TTAB Finds MYUNDIES Registration Void Ab Initio: Mark Not in Use As Of Filing Date
The Board summarily granted a petition for cancellation of a registration for the mark MYUNDIES for various clothing items, finding the registration to be void ab initio because Respondent was not using the mark on any of the goods at the time he filed the application to register. Respondent asserted that he is using the mark and has no intention to abandon it, but that did not cure the initial, fatal error. MeUndies, Inc. v. Drew Massey dba myUndies Inc., Cancellation No. 92055585 (August 13, 2014) [not precedential].
A registration may be found void ab initio under Trademark Act Section 1(a) when the mark in the underlying use-based application was not in use in commerce as of the application filing date.
Respondent Drew Massey admitted that he did not use the registered mark as of the filing date of the underlying application. He stated that he was "pro se and should have filed as ‘intend to use’ versus referring to ‘first known use’ which was done by a prior separate company."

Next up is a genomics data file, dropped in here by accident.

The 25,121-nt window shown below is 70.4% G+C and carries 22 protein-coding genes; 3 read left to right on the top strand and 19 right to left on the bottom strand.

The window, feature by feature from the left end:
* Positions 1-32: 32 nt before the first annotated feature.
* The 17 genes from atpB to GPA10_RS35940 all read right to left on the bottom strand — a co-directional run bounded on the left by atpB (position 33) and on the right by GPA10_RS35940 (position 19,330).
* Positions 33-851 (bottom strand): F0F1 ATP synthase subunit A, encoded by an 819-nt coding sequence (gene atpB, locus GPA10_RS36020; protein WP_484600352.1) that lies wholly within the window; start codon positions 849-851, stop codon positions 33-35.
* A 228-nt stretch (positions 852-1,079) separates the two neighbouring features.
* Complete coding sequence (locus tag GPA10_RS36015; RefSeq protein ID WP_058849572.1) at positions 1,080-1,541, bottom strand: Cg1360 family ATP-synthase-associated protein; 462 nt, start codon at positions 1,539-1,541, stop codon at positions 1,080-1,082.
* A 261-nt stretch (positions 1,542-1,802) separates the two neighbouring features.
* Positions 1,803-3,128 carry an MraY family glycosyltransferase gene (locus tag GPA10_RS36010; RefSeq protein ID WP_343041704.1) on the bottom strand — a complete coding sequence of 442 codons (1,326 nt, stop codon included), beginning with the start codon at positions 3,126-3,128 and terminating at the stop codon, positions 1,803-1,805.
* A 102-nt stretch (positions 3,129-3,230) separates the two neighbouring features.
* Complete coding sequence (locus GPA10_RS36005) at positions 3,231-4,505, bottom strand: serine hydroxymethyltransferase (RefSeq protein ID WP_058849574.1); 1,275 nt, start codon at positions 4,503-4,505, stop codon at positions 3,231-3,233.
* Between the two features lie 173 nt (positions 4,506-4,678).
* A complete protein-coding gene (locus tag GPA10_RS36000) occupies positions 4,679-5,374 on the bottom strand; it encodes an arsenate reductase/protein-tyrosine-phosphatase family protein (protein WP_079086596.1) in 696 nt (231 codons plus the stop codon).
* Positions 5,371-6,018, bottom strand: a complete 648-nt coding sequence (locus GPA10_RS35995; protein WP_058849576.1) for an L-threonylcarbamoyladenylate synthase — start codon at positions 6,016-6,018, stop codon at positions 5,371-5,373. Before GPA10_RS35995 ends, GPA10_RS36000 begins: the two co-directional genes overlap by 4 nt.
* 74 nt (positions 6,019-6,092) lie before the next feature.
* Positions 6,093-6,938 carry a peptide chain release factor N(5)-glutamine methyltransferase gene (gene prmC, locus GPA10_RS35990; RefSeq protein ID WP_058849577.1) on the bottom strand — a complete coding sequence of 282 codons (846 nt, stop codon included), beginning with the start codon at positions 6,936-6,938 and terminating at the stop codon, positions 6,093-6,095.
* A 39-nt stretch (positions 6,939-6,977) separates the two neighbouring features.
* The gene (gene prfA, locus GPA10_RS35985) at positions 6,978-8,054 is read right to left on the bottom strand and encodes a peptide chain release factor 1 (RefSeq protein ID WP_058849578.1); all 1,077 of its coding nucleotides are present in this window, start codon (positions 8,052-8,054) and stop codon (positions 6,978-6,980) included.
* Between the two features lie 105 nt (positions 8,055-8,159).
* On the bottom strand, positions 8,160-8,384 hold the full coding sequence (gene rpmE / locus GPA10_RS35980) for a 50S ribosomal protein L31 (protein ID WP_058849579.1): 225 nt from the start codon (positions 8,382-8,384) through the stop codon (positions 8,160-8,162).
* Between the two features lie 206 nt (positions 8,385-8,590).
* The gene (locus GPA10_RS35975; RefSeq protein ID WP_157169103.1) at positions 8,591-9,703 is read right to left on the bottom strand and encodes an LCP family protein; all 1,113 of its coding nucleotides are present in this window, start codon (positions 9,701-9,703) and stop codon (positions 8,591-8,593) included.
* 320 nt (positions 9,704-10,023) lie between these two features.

The founder and owner of a company called "myUndies.com, Inc," which existed from 1999 to 2001, had used the mark MYUNDIES in connection with online retail services, but Respondent was not involved in
his company. Respondent contacted him regarding Respondent’s possible use of the mark, but the mark MYUNDIES had been abandoned for nearly eight years.
In response to Petitioner's summary judgment motion,Respondent merely argued that he has been and is using the mark MYUNDIES and has no intention to abandon the mark, and did not commit fraud when he filed the underlying application. The Board was unmoved.
Whether Respondent is currently using the registered mark or whether he has any current intent to resume use is not the issue. *** Similarly, it is irrelevant that Respondent represented himself and possibly misunderstood the law when he filed his use-based application. A use-based application is void if the mark is not in use on the identified goods at the time of filing, regardless of whether the applicant understood the statutory requirement for use or intended to mislead the USPTO.
The Board therefore granted Petitioner's summary judgment motion and granted its petition for cancellation.
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TTABlog note: Petitioner did not claim fraud. Too bad. We are approaching the fifth anniversary of the post-Bose "no fraud" era, and this case might have opened the door.
Text Copyright John L. Welch 2014.